Flight disruptions from the fallout of Hurricane Irma stretched into Thursday and beyond, with nearly 1,000 additional flights canceled through Saturday.
More than 645 flights had been canceled nationwide as of 12:30 p.m. ET, according to flight-tracking service FlightAware. More than half of those came in Miami, with airports like Tampa, Orlando, Fort Lauderdale and Jacksonville accounting for most of others.
Already into the weekend, another 385 flights had been grounded on Friday and – so far – about 60 for Saturday. Again, most of those came in Miami and at other Florida airports hit by Irma, FlightAware’s tally showed.
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Overall, at least 17,000 flights have been canceled in the U.S. and the Caribbean since Irma first began affecting flights. That count would put the storm within range of the 20,000 flights canceled during “Superstorm Sandy.” That 2012 storm had one of the most-severe impacts on U.S. aviation of all weather-related events in the 2000s.
In Florida, the continuing cancellations underscored the challenge awaiting both airlines and airports as they tried to resume normal schedules.
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For airports, in addition to addressing damage that may have been caused by Irma, operations could only resume once personnel had returned. Many Floridians evacuated ahead of Irma, meaning many workers first had to return to the area before they could take up their posts at the airport. That affected everything from airport retail outlets to staffing for TSA and United States Customs and Border Protection locations.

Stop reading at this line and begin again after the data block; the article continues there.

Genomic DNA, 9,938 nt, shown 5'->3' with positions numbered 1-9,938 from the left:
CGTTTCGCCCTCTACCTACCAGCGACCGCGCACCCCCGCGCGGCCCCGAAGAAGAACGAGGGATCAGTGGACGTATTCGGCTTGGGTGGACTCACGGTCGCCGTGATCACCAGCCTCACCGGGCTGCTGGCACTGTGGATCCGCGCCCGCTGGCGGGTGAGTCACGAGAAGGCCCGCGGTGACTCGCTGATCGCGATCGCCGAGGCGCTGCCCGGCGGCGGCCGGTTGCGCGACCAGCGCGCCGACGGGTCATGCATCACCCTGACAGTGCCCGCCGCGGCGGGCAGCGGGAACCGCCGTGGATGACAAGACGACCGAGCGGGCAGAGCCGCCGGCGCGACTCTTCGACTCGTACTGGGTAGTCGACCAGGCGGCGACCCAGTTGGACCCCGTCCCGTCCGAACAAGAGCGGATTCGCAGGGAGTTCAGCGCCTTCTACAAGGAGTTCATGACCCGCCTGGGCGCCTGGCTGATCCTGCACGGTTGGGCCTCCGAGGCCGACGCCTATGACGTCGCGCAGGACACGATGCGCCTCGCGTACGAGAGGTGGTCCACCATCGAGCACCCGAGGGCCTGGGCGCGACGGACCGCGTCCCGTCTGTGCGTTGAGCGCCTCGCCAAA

Airlines faced a similar scenario. Planes that were flown out of the state to avoid Irma’s wrath first had to be flown back in. That process began in earnest on Tuesday, though it was likely to take much of the week for schedules to ramp up. Crews also had to be flown back in so they could be positioned to staff outbound flights.
While most Florida airports had resumed airline service, it was expected to take longer for Key West. Airlines hope to resume flights by this weekend, though those schedules remained uncertain. Also uncertain were flight schedules for the hard-hit Caribbean airports serving St. Martin and St. Thomas, the latter part of the U.S. Virgin Islands.
Still, in Florida, there were hopeful signs for fliers.
American Airlines said it anticipated returning to a near-normal schedule at Miami by the end of the weekend. American is the dominant carrier at Miami, which is the airline’s third-busiest hub (by passengers).
In Fort Myers, the Southwest Florida International Airport (airport code RSW) was one of the later airports to resume flights as it worked to restore power. But airport officials there were optimistic that flights could largely be back to normal by next week.
“Heading into the weekend, things look good for a full flight schedule at RSW,” spokeswoman Victoria Moreland said to The News-Press of Fort Myers.